I've been using Prismacolor markers since high school. I never use them for live graphic recording, though. I have a special set of supplies set aside just for live graphic recording work. But I do use Prismacolor markers for studio work sometimes.

Prismacolor markers are art markers. You'll need to go to an art store to get them or order online. So they're more expensive than Crayola or Mr. Sketch markers. Way more expensive. But they do go on sale sometimes, usually around the start of the school year.  They occasionally offer pretty big rebates, too. And Prismacolor markers do last a long time.

I like the broad range of colors offered. Also, because they're permanent, they don't smear. You can color over things drawn with non-permament markers without smearing. And there's nothing worse than outlining a drawing only to have it smear when you color it in!

Unfortunately, they do bleed through paper. And they do smell a little. But they are nontoxic, so they're safe. 

To see a sample of some work done with Prismacolor markers, go to this blog post.

Graphic Recording: Great Drawing is not the Secret!

Graphic Recording is all about communication. There's definitely an art to it. But it's so not about art! Knowing a few things from the art world can certainly help, though.

Look at the graphic recording above. There's barely any drawing in it - some generic buildings, a few arrows, and a star. That's it! This image is mainly text. And some of that text is even a bit sloppy.

Yet, the image has impact. The impact comes from a few bold words and the bright orange color. Even with a lot of text, there's a sense of movement and balance. Thanks to how things are arranged on the page (the composition).

Bad composition makes people uncomfortable. Good composition draws them in. That's why great drawing is not the secret to creating great visuals. Great composition is really where it's at.

This graphic recording was created while listening to a pre-recorded TED talk, using one black and one orange marker.

Graphic Recording: Mr. Sketch Markers


There's no denying it, Mr. Sketch Markers are just plain fun to use!

Each marker smells like either a fruit or spice. They're pretty easy to get your hands on, too. Most office supply stores carry them, as well as places like Walmart or Target. And they're a lot less expensive than fancy art markers.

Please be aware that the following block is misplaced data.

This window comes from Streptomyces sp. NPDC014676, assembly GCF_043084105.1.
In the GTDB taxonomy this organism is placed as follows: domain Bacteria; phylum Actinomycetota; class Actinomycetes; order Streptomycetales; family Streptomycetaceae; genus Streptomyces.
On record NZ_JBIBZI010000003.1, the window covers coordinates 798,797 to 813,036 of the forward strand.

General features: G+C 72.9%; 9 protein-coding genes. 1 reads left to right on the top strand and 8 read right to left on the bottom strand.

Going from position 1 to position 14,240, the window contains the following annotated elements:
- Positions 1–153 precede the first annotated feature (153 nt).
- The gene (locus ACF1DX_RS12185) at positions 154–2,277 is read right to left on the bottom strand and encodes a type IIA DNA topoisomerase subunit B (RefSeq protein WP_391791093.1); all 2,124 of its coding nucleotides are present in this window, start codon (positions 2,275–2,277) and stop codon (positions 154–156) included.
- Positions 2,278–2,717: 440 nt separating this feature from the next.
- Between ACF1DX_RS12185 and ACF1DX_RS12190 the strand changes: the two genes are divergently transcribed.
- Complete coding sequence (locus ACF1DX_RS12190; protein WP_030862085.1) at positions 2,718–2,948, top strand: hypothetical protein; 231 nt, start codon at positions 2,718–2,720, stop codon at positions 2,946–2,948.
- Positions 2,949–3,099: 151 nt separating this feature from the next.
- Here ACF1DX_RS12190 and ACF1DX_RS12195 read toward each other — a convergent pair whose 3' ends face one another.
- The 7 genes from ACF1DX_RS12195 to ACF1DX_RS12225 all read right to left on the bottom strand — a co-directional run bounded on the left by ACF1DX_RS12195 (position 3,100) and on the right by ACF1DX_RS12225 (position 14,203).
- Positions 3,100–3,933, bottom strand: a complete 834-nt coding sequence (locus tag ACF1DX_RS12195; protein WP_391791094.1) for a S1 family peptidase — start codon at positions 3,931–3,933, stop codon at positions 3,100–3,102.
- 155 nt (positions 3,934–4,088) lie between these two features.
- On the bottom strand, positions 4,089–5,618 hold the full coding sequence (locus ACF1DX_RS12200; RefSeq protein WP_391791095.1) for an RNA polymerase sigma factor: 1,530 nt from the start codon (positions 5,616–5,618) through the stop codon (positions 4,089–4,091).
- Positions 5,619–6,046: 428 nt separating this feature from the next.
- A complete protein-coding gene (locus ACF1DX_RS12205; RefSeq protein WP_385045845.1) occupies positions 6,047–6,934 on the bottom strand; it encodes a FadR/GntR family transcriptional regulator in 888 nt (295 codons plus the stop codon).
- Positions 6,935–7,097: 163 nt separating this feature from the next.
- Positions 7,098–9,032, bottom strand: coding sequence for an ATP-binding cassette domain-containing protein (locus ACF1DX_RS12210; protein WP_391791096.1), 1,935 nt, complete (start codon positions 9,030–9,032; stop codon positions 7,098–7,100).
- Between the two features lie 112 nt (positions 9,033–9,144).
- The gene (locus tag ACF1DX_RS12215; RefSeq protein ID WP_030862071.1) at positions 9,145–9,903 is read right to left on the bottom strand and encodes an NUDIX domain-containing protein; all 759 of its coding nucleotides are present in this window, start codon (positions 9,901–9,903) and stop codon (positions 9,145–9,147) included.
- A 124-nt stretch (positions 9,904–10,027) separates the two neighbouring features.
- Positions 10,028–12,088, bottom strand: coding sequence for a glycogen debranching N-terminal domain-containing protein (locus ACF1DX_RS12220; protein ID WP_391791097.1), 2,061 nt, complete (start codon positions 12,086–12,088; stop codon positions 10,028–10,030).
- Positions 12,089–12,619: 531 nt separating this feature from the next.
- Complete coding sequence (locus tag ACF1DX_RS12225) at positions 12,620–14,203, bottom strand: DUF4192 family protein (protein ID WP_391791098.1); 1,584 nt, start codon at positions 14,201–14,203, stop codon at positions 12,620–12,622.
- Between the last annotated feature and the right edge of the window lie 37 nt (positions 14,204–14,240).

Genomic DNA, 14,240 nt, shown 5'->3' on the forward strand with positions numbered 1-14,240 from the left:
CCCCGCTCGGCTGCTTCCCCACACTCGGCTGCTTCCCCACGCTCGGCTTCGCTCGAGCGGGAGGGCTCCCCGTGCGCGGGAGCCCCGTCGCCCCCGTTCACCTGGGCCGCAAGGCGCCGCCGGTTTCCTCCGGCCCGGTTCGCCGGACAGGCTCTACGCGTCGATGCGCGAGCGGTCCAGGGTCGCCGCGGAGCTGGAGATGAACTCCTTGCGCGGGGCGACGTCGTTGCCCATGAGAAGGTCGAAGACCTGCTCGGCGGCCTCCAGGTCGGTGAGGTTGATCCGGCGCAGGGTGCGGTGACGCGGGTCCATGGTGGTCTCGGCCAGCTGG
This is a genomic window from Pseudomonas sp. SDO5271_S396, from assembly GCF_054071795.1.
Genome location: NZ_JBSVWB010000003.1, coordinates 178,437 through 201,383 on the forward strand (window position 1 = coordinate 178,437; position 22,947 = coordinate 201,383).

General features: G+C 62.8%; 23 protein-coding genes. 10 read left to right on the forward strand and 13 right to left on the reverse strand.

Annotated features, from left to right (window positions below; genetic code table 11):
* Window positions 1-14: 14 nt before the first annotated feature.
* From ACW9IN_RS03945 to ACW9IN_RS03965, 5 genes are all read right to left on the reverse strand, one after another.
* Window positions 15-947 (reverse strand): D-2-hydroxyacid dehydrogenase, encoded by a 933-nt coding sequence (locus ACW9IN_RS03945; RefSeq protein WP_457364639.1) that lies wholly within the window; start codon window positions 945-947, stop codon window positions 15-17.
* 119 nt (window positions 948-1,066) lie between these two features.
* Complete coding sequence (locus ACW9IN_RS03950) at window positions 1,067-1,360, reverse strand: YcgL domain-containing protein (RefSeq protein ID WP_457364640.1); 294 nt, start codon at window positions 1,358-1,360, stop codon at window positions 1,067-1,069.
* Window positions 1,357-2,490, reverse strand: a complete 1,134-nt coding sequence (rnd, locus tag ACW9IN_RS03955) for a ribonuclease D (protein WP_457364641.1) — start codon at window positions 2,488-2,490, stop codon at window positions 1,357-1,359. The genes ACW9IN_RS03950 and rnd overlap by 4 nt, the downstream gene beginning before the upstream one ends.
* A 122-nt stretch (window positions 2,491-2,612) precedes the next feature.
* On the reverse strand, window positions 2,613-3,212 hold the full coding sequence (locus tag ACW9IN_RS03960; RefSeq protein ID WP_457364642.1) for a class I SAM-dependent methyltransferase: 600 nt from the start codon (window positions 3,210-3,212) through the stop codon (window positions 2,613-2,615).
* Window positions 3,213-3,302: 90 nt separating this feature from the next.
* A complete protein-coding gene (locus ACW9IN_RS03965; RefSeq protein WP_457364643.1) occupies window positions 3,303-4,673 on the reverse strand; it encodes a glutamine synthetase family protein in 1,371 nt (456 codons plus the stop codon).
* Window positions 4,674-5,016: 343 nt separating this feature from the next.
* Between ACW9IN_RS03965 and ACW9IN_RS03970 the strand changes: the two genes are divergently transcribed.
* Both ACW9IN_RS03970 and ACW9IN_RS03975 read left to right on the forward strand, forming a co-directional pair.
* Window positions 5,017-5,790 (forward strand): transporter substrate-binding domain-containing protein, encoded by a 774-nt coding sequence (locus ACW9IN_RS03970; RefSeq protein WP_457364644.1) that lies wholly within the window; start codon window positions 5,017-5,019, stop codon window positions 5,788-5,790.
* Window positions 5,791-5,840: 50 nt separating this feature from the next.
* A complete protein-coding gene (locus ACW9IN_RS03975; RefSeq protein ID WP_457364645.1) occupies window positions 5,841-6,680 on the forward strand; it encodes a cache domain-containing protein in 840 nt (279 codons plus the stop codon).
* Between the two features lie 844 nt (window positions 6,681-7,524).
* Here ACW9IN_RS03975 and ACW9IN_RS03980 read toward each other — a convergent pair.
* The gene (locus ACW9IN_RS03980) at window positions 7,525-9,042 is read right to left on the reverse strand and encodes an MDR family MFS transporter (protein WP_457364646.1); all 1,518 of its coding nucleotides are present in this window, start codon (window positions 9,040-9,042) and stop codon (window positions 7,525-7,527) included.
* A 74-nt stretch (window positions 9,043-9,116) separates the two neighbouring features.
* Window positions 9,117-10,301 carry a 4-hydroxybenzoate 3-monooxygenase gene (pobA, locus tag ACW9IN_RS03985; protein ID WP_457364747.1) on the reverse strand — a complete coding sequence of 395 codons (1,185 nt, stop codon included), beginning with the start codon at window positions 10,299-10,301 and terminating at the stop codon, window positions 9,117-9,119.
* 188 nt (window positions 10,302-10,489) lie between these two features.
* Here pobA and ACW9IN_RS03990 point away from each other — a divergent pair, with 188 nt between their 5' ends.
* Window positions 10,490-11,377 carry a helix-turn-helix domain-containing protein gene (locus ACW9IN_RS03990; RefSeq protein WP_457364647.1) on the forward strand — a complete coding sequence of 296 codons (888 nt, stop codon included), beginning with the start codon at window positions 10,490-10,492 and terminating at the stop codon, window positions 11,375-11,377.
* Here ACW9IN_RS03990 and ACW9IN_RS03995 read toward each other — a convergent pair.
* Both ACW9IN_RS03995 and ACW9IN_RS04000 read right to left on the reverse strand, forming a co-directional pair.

They have a chisel tip that lets you draw thin or think lines, depending on how you hold the marker. Bold lines are great because people can see them from across the room. Thin lines are great, too, because they let you add some details for people to see when they're closer.

Back to the bold lines for a minute...

Working with big, bold lines is a great habit to get into. Whether you're working alone or with a group, bold lines make it much easier to see things. If you're planning to send pictures of any sketches electronically, bold lines will actually let people see what you've drawn. And that's the whole point, right?

Graphic Recording: Experiment!


Most of my work is done with markers. I thought it would be fun for a change to try something new, so I used crayons to add some color to this graphic recording. This was an experiment done with a Ted Talk, not live with a client! And I'm very glad I experimented first.

Crayons look great in person and they're easy to use, but as you can see, they don't photograph as well as markers. This image is not "cleaned up", meaning the background is evenly white. With the background evenly white, a lot of the crayon disappears. This doesn't happen so much with markers. If you just want the actual physical graphic recording and no digital images of it, then crayons might work for you.


Sketching: Quick and Simple



Elaborate drawings are great but not everyone has the time or skills to create one. Often, a quick sketch can get the message across just as well. Especially if you're brainstorming and looking for as many ideas as possible. When you choose an idea to flesh out, the sketch can then be fleshed out, too, if you want.

The sketch above was one of several done to convey a coaching session, done with a Sharpie marker. Sketching with a bold marker makes it much easier to share online. And if you you want to use that sketch at some point, you're ready to go - no redrawing necessary.

Strong, Bold Lines Make a Great Big Difference!


I spent the earlier part of Halloween this year in a plane, flying back from a job in Milwaukee. I didn't quite finish this doodle, but you can clearly see what a difference strong, bold lines make. No need to have a big broad tip marker to go big and bold, though. This doodle was done with a regular ball point pen I bought in an airport snack shop. If you keep adding to a thin line, eventually you get a thick one!